29 Pages Posted: 2 Jan 2015 Last revised: 8 Mar 2015
Date Written: December 31, 2014
We study why China suddenly exhibited a large surge in births -- a 50% increase in 2000 relative to 1999 -- in the 2000 Year of the Dragon by disaggregating birth rates at the city level. We define the dragon effect as a relative jump in birth rates compared to the trend. Prior to 2000, Asian nations with large numbers of ethnic Chinese -- but not China -- exhibited strong dragon year effects. We exploit the uneven economic growth of regions in China to understand the emergence of the dragon effect. We find that the dragon effect was most pronounced in rapidly developing cities having higher incomes, higher average education, and greater employment prospects as proxied by the share of non-local residents. Our main findings at the city level are supported by our micro-level analysis, where we show the dragon effect to be strongly correlated with educational attainment of family members and membership in a multi-generational household.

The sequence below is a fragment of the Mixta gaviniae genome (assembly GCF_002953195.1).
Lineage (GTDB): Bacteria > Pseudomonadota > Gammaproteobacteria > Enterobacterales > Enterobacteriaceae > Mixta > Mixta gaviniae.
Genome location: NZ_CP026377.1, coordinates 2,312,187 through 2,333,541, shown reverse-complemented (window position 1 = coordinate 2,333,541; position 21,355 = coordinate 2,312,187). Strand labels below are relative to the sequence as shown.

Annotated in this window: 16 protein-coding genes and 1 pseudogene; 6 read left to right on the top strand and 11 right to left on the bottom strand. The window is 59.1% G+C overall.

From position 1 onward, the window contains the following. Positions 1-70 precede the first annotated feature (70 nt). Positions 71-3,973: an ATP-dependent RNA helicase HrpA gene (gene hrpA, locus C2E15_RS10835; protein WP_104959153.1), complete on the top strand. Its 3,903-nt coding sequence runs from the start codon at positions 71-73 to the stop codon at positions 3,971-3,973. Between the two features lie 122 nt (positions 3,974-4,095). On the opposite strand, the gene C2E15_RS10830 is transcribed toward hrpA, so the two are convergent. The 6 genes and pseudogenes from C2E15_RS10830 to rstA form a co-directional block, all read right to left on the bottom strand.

Keywords: Economic Development, Culture, Fertility, China
JEL Classification: J13, O15, P23, Z13
Suggested Citation: Suggested Citation
Nye, John V. and Xue, Melanie Meng, Raising Dragons (December 31, 2014). GMU Working Paper in Economics No. 15-18. Available at SSRN: https://ssrn.com/abstract=2544270 or http://dx.doi.org/10.2139/ssrn.2544270